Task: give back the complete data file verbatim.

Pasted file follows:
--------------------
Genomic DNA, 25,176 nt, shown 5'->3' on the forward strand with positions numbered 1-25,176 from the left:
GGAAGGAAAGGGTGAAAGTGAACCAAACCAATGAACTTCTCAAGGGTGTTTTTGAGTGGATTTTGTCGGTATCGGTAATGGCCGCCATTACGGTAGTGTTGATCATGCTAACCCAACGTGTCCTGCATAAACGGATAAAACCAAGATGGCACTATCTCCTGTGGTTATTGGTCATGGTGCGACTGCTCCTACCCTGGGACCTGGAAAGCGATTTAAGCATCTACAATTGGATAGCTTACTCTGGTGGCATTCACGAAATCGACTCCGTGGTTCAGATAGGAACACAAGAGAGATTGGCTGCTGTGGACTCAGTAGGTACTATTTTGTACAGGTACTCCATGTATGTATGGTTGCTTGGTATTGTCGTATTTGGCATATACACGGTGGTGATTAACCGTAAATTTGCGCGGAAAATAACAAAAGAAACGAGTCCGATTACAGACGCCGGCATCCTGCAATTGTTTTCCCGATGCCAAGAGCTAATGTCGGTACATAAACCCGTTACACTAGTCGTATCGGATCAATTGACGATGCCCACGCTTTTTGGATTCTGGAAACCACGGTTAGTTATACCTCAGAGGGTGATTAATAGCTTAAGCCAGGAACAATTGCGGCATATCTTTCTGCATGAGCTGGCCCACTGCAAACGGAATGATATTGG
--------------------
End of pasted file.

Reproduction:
Genomic DNA, 25,176 nt, shown 5'->3' on the forward strand with positions numbered 1-25,176 from the left:
GGAAGGAAAGGGTGAAAGTGAACCAAACCAATGAACTTCTCAAGGGTGTTTTTGAGTGGATTTTGTCGGTATCGGTAATGGCCGCCATTACGGTAGTGTTGATCATGCTAACCCAACGTGTCCTGCATAAACGGATAAAACCAAGATGGCACTATCTCCTGTGGTTATTGGTCATGGTGCGACTGCTCCTACCCTGGGACCTGGAAAGCGATTTAAGCATCTACAATTGGATAGCTTACTCTGGTGGCATTCACGAAATCGACTCCGTGGTTCAGATAGGAACACAAGAGAGATTGGCTGCTGTGGACTCAGTAGGTACTATTTTGTACAGGTACTCCATGTATGTATGGTTGCTTGGTATTGTCGTATTTGGCATATACACGGTGGTGATTAACCGTAAATTTGCGCGGAAAATAACAAAAGAAACGAGTCCGATTACAGACGCCGGCATCCTGCAATTGTTTTCCCGATGCCAAGAGCTAATGTCGGTACATAAACCCGTTACACTAGTCGTATCGGATCAATTGACGATGCCCACGCTTTTTGGATTCTGGAAACCACGGTTAGTTATACCTCAGAGGGTGATTAATAGCTTAAGCCAGGAACAATTGCGGCATATCTTTCTGCATGAGCTGGCCCACTGCAAACGGAATGATATTGG